Hi. I’m CEO of Net Objectives, a leading global consulting/training company that assists corporations in transitioning to effective software development with Lean-Agile methods. Besides guiding Net Objectives, I actively consult and train with our clients – which gives me first hand experience of the methods we use. I focus on Lean, Kanban, Scrum and design patterns – having written several books covering these methods.
What do I bring to the LSSC?
My forty years experience in the software industry gives me perspective. I have seen many changes to management and technical methods over the last several decades. Although the methods change, the patterns of adoption and rejection are amazingly similar. I have seen some very good ideas take much longer to get adopted than they should have – as well as other methods held on to well past the time they should have been abandoned. I have taken a personal migration path in Lean-Agile methods that I now see started with studying Deming and writing systems incorporating automated acceptance testing in 1984. I started consciously using agile in 1999, starting informally with my own methods and adopting XP and Scrum shortly thereafter. In 2004 I incorporated Lean Software into my methods and 2-3 years ago adopted Kanban as well. I have seen teams succeed and fail with all of these methods over the years and have been asking why they succeed and why they fail? What about them helps teams and individuals, and where can they be used? This quest has led me to a solid understanding of the principles underneath all of these methods and why/where they work. I, of course, have not figured this out myself, but have learned from literally dozens of thought leaders both personally and from their books and other writings.
I have eventually come to the conclusion that Lean Software is not best understood by observing Toyota. Rather, Lean, to me, is a thought process, mindset and set of principles that stand on its own. This makes it much easier to take Lean to the software community, whose problems are considerably different than the manufacturing community.
Why did I got involved in the LSSC?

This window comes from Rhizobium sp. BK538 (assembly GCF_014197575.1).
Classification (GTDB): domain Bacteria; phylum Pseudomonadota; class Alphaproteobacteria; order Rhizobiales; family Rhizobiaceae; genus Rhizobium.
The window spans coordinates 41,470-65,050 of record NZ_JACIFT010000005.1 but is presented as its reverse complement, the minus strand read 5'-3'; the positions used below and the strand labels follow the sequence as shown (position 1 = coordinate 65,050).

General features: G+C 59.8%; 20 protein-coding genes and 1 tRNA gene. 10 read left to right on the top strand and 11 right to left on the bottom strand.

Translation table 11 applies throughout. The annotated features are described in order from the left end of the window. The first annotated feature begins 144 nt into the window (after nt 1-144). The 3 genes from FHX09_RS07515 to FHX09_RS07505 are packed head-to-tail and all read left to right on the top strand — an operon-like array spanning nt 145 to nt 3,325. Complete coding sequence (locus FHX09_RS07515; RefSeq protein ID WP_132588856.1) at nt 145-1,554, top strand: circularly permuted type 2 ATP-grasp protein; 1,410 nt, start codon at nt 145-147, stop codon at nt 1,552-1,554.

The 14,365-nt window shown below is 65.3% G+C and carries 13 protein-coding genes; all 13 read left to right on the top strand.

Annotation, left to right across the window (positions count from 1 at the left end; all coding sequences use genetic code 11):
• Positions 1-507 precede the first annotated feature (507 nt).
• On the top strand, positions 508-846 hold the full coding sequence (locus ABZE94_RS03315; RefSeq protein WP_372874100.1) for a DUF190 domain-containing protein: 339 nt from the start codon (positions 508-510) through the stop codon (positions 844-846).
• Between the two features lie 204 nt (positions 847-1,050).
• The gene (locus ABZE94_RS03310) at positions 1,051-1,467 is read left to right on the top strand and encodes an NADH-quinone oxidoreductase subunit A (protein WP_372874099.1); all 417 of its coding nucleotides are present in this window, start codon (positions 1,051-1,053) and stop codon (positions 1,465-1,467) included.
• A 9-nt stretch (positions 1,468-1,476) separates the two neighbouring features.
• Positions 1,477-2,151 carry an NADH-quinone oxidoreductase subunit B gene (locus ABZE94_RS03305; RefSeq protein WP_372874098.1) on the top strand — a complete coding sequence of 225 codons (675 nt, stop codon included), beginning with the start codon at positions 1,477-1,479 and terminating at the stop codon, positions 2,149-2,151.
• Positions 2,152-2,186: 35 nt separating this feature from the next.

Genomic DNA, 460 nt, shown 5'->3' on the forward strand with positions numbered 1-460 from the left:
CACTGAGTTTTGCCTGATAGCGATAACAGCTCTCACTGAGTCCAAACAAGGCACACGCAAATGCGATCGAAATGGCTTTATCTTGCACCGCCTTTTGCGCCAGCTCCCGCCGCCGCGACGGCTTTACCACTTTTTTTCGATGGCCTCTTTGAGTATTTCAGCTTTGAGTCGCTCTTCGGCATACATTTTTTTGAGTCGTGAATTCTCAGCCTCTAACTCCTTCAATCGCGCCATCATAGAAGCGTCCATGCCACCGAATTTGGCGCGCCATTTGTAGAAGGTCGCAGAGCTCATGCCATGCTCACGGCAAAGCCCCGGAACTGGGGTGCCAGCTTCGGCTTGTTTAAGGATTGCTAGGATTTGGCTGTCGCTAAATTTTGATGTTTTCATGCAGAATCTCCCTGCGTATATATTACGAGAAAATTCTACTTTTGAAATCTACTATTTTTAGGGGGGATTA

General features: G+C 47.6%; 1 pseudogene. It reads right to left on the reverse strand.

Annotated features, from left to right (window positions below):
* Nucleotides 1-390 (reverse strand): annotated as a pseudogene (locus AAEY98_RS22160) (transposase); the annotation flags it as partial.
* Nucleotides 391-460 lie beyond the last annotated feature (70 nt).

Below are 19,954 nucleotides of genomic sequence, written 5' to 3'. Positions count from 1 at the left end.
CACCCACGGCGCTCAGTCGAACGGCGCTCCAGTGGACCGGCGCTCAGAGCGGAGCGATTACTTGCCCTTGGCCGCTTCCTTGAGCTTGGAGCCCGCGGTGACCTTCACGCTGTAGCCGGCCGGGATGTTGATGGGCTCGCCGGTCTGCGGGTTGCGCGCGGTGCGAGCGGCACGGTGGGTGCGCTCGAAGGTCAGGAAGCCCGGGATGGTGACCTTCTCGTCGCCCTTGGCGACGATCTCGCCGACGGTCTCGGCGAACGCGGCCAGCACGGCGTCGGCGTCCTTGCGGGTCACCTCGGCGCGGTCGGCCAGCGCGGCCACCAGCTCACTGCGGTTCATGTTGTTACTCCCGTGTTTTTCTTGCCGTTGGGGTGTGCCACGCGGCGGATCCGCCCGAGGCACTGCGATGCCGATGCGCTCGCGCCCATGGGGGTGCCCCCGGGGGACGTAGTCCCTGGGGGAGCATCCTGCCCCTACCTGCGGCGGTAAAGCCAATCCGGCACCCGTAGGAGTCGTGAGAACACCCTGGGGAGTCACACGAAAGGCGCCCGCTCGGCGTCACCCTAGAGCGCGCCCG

I hate to say this, but if there were one word that sums up our industry in its general attitude, in my mind it would be “unprofessional.” By this I mean that too many individuals, at all levels (executives, management and development) tend to do what they like without exploring and adopting methods that have proven to work. Our own opinion tends to matter more than reality. Even so, I have a great faith in people’s intentions and motivations. I believe that the overwhelming majority of people have a commitment to do their best and that they take genuine satisfaction when they add value to others and are frustrated when they cannot do so. This passion works against them, however, when they don’t understand what needs to be done – as it drives them to often take an expedient or familiar approach.
The Agile community rightfully puts respecting people as a foundational cornerstone. However, in my mind, it has not put enough emphasis on the other side – the information, practices and principles are essential in order to get the job done. Relying on the ability and motivations of people is not enough. I believe there needs to be a foundational knowledge set that guides their work. Lean provides much of this with its paradigm of management and its paradigm of product development flow. Both also help support technical practices which I feel should be broadly adopted throughout the industry (e.g., ATDD, TDD, design patterns). My involvement with the LSSC is to create awareness of the possibilities for our industry and to help promote knowledge that would be useful to software development organizations.
What do I hope the LSSC will achieve?
I see Lean Software and Systems Consortium as a growing community of thought leaders where exchange of ideas is freely possible. We are guided by what works in practice and without concern for its origin. Our goal is to foster this body of knowledge, to see it grow, evolve and mature. The Lean SSC is intentionally not declaring who can teach this knowledge as doing so tends to make changing the knowledge base difficult. Instead, we focus on the knowledge and methods itself. Both extending it and encouraging its evolution as the community learns.
I am working towards the LSSC helping transform the software industry into a profession where people better understand what they need to know in order to work effectively. I am focusing on defining those competencies that people need to know in order to be effective in this field. Eventually, these competencies can provide a basis for a meaningful certification, which is currently lacking in our industry. My dream would be for me to be able to say that I retired from a profession at the end of my career.